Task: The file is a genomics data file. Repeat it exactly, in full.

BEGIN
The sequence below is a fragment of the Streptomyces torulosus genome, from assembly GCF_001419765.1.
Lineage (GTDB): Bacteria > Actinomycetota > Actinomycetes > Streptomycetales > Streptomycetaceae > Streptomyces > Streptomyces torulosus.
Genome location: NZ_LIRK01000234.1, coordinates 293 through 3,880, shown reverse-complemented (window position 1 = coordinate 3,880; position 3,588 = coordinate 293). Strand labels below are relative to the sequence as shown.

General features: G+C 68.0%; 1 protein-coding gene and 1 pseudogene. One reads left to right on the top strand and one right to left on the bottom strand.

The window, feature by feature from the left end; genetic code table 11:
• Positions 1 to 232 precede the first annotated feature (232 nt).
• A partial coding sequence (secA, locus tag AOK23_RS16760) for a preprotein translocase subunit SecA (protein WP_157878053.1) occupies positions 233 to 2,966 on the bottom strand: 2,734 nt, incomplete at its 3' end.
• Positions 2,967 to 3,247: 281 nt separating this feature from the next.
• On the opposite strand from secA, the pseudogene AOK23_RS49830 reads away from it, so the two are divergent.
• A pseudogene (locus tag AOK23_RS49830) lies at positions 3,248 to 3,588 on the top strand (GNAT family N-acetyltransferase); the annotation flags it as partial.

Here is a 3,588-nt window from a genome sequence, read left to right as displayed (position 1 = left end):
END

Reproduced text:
The sequence below is a fragment of the Streptomyces torulosus genome, from assembly GCF_001419765.1.
Lineage (GTDB): Bacteria > Actinomycetota > Actinomycetes > Streptomycetales > Streptomycetaceae > Streptomyces > Streptomyces torulosus.
Genome location: NZ_LIRK01000234.1, coordinates 293 through 3,880, shown reverse-complemented (window position 1 = coordinate 3,880; position 3,588 = coordinate 293). Strand labels below are relative to the sequence as shown.

General features: G+C 68.0%; 1 protein-coding gene and 1 pseudogene. One reads left to right on the top strand and one right to left on the bottom strand.

The window, feature by feature from the left end; genetic code table 11:
• Positions 1 to 232 precede the first annotated feature (232 nt).
• A partial coding sequence (secA, locus tag AOK23_RS16760) for a preprotein translocase subunit SecA (protein WP_157878053.1) occupies positions 233 to 2,966 on the bottom strand: 2,734 nt, incomplete at its 3' end.
• Positions 2,967 to 3,247: 281 nt separating this feature from the next.
• On the opposite strand from secA, the pseudogene AOK23_RS49830 reads away from it, so the two are divergent.
• A pseudogene (locus tag AOK23_RS49830) lies at positions 3,248 to 3,588 on the top strand (GNAT family N-acetyltransferase); the annotation flags it as partial.

Here is a 3,588-nt window from a genome sequence, read left to right as displayed (position 1 = left end):